Like Mason, TDB also asks whether an improved return could be achieved by separating Fonterra’s different trading arms into a transparent business that has to compete for its farmer shareholders’ capital rather than be protected within the processing co-operative company.
Even the traditionally unassertive Shareholders’ Council has come out swinging, with chairman Duncan Coull describing Fonterra’s recent financial moves as “unacceptable”.
“While Council acknowledges that part of governance is managing risk, another key responsibility is to create long term value for shareholders. The question is ‘how effectively is this being done?’. Shareholders and all New Zealanders have valid expectations that Fonterra delivers,” Coull says.
The turmoil comes as the dairy landscape is in the midst of rapid change.
In 2001 Fonterra collected 96 per cent of the milk in the country but that has now fallen to 82 per cent. TDB estimates its share will fall further to around 78 per cent by 2020.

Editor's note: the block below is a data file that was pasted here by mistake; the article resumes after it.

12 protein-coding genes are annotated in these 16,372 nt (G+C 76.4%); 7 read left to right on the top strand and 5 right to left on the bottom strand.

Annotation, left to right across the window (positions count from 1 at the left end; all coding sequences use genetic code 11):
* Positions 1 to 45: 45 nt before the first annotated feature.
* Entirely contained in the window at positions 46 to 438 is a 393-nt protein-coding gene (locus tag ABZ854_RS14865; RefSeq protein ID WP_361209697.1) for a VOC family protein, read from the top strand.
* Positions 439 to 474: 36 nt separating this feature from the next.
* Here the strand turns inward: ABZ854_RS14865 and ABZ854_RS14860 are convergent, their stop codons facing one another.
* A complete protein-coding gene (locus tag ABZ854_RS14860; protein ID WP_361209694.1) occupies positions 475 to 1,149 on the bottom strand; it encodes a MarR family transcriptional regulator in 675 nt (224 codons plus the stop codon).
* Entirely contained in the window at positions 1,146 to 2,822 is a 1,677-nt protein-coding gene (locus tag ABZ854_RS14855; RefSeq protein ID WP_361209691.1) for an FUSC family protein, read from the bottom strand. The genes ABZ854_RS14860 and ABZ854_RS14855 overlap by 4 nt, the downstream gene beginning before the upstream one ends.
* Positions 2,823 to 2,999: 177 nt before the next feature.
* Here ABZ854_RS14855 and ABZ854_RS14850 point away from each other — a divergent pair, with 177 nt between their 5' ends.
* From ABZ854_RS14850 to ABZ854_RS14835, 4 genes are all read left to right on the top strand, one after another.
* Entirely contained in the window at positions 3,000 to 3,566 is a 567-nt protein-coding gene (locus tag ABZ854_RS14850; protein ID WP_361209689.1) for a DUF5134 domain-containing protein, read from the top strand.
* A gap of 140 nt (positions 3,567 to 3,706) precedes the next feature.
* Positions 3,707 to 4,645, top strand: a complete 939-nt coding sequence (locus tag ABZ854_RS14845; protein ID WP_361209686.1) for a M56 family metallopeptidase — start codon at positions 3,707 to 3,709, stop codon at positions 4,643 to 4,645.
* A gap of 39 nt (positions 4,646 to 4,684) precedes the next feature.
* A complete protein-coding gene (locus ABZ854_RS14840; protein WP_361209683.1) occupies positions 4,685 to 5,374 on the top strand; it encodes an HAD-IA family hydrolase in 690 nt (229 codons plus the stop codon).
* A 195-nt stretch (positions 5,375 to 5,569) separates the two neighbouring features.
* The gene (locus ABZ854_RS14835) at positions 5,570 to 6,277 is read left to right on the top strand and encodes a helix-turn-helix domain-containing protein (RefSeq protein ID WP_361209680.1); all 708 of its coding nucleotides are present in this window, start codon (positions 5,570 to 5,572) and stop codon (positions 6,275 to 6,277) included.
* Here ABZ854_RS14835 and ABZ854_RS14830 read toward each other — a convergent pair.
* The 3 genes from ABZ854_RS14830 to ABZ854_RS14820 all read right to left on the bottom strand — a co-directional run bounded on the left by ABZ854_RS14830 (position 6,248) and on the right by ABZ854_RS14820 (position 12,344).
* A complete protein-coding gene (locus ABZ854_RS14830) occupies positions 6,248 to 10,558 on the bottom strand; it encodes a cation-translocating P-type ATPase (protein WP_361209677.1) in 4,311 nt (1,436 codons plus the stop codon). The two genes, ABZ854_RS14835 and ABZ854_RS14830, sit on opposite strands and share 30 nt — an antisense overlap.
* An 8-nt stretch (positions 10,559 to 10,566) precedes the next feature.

The Government has set up a review of the Dairy Industry Restructuring Act (DIRA), which ushered in the creation of Fonterra and regulates the industry.
One of the most contentious issues in the Act was that Fonterra had to accept all milk from new suppliers. The co-operative has said this part of the legislation is no longer needed because the dairy industry has become highly competitive in the past five years.
It has meant tanker drivers going long distances to pick up milk and a consequent drag on the balance sheet.
Fonterra has also been forced to supply competitors such as Singaporean and Hong Kong-owned Goodman Fielder with raw milk for its Meadow Fresh and Puhoi brands, some of which is exported.
Mason and Maughan say there is too much focus on the milk price farmers receive from Fonterra, and not enough on the dividend return.
Fonterra management crowed that last season’s milk price was the third best in a decade, but Maughan says non payment of the dividend this coming October would have the net effect of a 15-20c/kg drop.
Mason believes Fonterra has shown a lack of respect for the mechanism which sets prices.
“They’ve said ‘we’re just going to take a bit of money out of milk price to put it into earnings’. They did it in 2014, that was a one-off, now we’ve got another one-off. It just means investors lose confidence in the whole structure and discount the share price accordingly.”